Fitch Ratings has revised the Outlook on the Long-Term Issuer Default Ratings (IDRs) of five Nigerian banks and one bank holding company to positive from stable.

The Long-Term IDRs have also been affirmed at ‘B-‘.

The affected issuers are Access Bank Plc, Zenith Bank Plc, United Bank for Africa Plc (UBA), Guaranty Trust Bank Limited (GTB), Guaranty Trust Holding Company Plc (GTCO) and Bank of Industry Limited (BOI). A full list of rating actions is below.

The revision of the Outlooks on the Long-Term IDRs of Access Bank, Zenith Bank, UBA, GTB and GTCO mirrors the recent sovereign Outlook revision and reflects Fitch’s view that Nigeria’s Long-Term IDRs are likely to represent less of a constraint on the issuers’ standalone creditworthiness in the near term.

The revision of the Outlook on BOI’s Long-Term IDR reflects our view that the government’s ability to provide support to the policy bank is likely to improve.

Fitch revised the Outlook on Nigeria’s Long-Term IDRs to positive on May 3, 2024.

The revision partly reflected government reforms over the last year to support the restoration of macroeconomic stability and enhance policy coherence and credibility. Exchange rate and monetary policy frameworks have been adjusted, fuel subsidies reduced, coordination between the ministry of finance and the Central Bank of Nigeria (CBN) improved, central bank financing of the government scaled back and administrative efficiency measures are being taken to raise the currently low government revenue, as well as oil production.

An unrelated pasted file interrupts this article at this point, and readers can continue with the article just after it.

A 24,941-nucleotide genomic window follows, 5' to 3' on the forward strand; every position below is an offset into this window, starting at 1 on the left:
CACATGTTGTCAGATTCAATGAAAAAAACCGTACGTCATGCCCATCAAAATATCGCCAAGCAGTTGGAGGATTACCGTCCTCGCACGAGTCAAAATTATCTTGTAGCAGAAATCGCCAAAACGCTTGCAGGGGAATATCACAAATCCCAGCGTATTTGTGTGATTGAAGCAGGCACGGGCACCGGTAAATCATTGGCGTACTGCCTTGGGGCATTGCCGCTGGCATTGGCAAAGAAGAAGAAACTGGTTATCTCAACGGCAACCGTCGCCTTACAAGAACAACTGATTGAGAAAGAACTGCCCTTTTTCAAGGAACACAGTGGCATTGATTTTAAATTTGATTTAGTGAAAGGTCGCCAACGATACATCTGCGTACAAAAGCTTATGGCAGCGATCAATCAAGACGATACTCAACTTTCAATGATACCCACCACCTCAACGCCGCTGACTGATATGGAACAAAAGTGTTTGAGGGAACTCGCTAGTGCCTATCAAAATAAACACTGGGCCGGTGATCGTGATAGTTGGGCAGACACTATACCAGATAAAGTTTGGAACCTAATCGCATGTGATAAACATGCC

The issuers’ National Ratings are unaffected by the event. As a policy bank, BOI’s Government Support Rating (GSR) has been affirmed at ‘b-‘. The GSRs of the other issuers are unaffected.

Key Rating Driver

The Long-Term IDRs of Access Bank, Zenith Bank, UBA, GTB and GTCO are driven by their standalone creditworthiness, as expressed by their Viability Ratings (VR) of ‘b-‘. The VRs are constrained by Nigeria’s Long-Term IDRs due to high sovereign exposure in the form of fixed-income securities and cash reserves and FX swaps with the CBN relative to capital.

The VRs also capture the issuers’ strong business profiles, characterised by sizeable market shares and revenue diversification, in addition to strong profitability, and large capital and foreign-currency (FC) liquidity buffers.

The Positive Outlooks on the Long-Term IDRs mirror that on the sovereign.

The VRs of Zenith Bank, UBA, GTB and GTCO remain one notch below their implied VRs of ‘b’, reflecting the operating environment/sovereign rating constraint.

Operating conditions remain challenging despite the sovereign Outlook revision, with implemented reforms presenting significant near-term credit and market risks to the banking sector.

The Nigerian naira has devalued by over 65% against the US dollar since end-May 2023, exerting pressure on the banking sector’s capitalisation and heightening credit concentration risks, and the FX market has yet to stabilise.

Inflation (March: 33.2%) has accelerated, partly due to exchange rate pass-through and rising food prices, and is forecast to remain high in the near term (2024: 26.3%).